EXTERIOR ADA SIGNAGE OVERVIEW
EXTERIOR ADA SIGNAGE REQUIREMENTS
Signs use words and symbols to communicate messages. “ADA sign” refers to signage marking U.S. public building rooms, spaces or features that are regulated by the 1990 Americans with Disabilities Act (ADA). The U.S. Department of Justice published the ADA in order to prohibit discrimination against those with disabilities. Federally regulated signage provides the 7.5 million Americans that are legally blind or visually impaired equal access to public spaces across the U.S.
ADA sign requirements enforced today were released as part of the 2010 ADA Standards for Accessible Design (SAD). Detailed federal signage requirements direct the location and content of identification, directional and informational signs. Some, but not all, door signs are regulated by the ADA.
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U.S public buildings are required to post exterior ADA signage in two instances. First, if not all building entrances are handicap accessible, signage must direct toward the nearest accessible entrance. Additionally, if not all entrances are accessible, handicapped accessible entrance(s) must be marked with ADA signs that include the International Symbol of Accessibility (ISA or person in a wheelchair pictogram).
Signage that directs towards an accessible building entrance does not need to contain braille or raised characters. It is best practice to place wayfinding signs at every turn along the route to the accessible alternative. When no turns are required, directional signs should be posted every 35 to 50 feet.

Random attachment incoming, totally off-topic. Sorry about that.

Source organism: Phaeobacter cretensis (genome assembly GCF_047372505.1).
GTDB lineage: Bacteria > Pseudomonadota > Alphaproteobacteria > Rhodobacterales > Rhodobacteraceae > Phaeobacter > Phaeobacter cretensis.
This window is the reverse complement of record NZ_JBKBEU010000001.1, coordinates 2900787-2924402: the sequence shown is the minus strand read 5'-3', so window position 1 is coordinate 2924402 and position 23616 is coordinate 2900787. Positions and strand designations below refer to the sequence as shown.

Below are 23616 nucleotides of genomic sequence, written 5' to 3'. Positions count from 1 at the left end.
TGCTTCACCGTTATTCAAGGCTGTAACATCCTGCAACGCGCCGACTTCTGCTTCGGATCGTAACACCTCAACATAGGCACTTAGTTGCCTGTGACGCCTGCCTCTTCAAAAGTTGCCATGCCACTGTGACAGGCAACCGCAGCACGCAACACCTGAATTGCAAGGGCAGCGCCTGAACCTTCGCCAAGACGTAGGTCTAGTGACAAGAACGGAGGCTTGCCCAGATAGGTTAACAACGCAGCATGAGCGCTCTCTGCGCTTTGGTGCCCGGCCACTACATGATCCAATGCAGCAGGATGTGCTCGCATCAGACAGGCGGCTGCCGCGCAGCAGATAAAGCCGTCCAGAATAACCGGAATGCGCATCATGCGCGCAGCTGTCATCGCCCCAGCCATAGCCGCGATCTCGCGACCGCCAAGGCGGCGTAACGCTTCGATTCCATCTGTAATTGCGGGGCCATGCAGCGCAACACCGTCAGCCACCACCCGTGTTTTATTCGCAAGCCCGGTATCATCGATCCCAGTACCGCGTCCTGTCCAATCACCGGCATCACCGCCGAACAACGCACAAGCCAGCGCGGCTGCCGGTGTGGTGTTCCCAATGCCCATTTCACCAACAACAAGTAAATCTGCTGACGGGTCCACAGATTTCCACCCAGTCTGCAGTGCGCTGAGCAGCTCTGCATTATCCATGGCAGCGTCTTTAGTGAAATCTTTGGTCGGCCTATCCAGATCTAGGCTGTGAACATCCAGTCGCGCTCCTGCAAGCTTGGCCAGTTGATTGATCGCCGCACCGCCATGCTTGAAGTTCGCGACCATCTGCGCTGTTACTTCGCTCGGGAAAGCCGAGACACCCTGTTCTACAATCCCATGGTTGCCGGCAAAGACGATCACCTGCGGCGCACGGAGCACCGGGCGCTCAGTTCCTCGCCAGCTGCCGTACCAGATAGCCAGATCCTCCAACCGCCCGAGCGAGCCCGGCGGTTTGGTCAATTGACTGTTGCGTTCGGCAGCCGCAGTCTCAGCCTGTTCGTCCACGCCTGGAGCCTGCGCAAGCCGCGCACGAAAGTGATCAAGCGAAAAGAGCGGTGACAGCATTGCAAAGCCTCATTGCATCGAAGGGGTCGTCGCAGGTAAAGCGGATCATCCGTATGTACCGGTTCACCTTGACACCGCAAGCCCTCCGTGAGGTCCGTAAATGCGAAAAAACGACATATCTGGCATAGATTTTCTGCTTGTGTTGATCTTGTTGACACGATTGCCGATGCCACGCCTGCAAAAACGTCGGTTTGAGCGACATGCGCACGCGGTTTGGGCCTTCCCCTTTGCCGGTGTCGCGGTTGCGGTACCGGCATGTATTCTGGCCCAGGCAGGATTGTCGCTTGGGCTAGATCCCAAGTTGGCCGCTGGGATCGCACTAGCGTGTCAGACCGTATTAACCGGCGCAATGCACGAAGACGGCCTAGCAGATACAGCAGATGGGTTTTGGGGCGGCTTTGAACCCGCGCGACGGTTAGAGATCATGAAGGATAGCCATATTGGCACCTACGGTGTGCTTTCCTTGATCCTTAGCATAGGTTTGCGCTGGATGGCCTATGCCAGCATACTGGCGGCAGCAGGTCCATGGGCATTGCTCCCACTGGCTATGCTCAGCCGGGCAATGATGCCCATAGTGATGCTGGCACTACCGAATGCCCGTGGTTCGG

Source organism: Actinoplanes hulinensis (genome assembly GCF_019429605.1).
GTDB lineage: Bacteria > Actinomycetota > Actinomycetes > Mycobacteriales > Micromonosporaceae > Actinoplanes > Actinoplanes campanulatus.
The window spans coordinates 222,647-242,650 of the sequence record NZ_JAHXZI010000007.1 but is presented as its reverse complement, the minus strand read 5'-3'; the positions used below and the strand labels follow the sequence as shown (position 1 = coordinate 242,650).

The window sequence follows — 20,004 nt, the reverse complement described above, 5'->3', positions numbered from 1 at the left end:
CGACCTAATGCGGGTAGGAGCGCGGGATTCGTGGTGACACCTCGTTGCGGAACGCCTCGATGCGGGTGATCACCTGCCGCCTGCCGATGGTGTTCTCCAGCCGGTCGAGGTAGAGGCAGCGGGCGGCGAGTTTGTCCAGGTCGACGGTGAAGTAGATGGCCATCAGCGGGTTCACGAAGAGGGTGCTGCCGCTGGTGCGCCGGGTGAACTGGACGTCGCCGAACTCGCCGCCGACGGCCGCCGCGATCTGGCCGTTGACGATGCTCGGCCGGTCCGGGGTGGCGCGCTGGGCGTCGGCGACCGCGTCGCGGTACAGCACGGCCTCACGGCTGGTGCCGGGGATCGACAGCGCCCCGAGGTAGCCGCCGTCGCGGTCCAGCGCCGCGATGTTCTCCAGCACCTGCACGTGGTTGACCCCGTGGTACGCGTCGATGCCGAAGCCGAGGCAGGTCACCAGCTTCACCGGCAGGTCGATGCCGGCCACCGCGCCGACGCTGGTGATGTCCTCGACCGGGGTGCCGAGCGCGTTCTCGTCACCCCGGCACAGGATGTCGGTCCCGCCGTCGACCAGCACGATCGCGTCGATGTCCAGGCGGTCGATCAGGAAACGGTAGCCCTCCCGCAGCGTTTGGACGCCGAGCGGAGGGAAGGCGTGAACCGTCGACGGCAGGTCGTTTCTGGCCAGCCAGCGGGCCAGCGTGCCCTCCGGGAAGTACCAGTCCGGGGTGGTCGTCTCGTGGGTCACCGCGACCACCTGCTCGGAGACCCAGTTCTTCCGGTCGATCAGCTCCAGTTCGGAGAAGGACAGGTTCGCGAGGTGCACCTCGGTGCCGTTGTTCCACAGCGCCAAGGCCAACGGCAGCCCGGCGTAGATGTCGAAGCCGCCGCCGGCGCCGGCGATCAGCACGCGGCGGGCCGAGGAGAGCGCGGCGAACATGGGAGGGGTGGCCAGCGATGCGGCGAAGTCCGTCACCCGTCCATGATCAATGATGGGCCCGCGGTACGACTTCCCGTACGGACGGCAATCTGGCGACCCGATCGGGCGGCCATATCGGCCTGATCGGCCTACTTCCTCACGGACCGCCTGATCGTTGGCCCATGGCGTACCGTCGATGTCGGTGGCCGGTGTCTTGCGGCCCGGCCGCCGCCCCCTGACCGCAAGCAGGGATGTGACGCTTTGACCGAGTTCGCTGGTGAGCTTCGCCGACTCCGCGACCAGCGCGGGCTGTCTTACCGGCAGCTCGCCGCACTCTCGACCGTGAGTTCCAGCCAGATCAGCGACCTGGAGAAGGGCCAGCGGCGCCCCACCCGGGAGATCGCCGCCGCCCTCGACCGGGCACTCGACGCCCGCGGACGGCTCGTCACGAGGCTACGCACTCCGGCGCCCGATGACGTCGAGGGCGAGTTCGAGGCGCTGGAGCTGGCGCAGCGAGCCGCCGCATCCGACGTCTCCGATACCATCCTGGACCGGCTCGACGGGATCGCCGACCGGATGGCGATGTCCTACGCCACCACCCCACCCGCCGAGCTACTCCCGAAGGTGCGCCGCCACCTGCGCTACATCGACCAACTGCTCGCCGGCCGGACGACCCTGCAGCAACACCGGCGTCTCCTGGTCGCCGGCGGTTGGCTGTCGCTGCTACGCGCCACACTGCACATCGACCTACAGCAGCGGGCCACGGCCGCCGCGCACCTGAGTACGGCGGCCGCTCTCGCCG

Second, exterior tactile signage is required if an outdoor space is part of a building structure, such as a courtyard or shared rooftop patio. ADA signage with braille and raised characters identifying outdoor building spaces must be placed at doorways leading back inside the building. However, exterior ADA sign is not necessary at building doors leading to parking lots or sidewalks.
WHEN DO I NEED TO HAVE AN EXTERIOR ADA SIGN?
If your facility has an outside door to a permanent room or space, such as restrooms at a park, a tactile ADA sign is required. Additionally, if not all entrances for your facility are accessible, a sign meeting ADA visual character requirements must direct towards the nearest accessible entrance, and that entrance must be marked with the ISA. Best practice is to also mark the entrance with a sign that contains tactile characters and braille.
WHAT ARE SOME COMMON EXTERIOR ADA SIGNS?
The most common exterior ADA signs are restroom and accessible entrance signs. Many buildings feature rooftop areas, enclosed or semi-enclosed foyers and similar spaces. The doors leading inside from these spaces also require tactile ADA signs.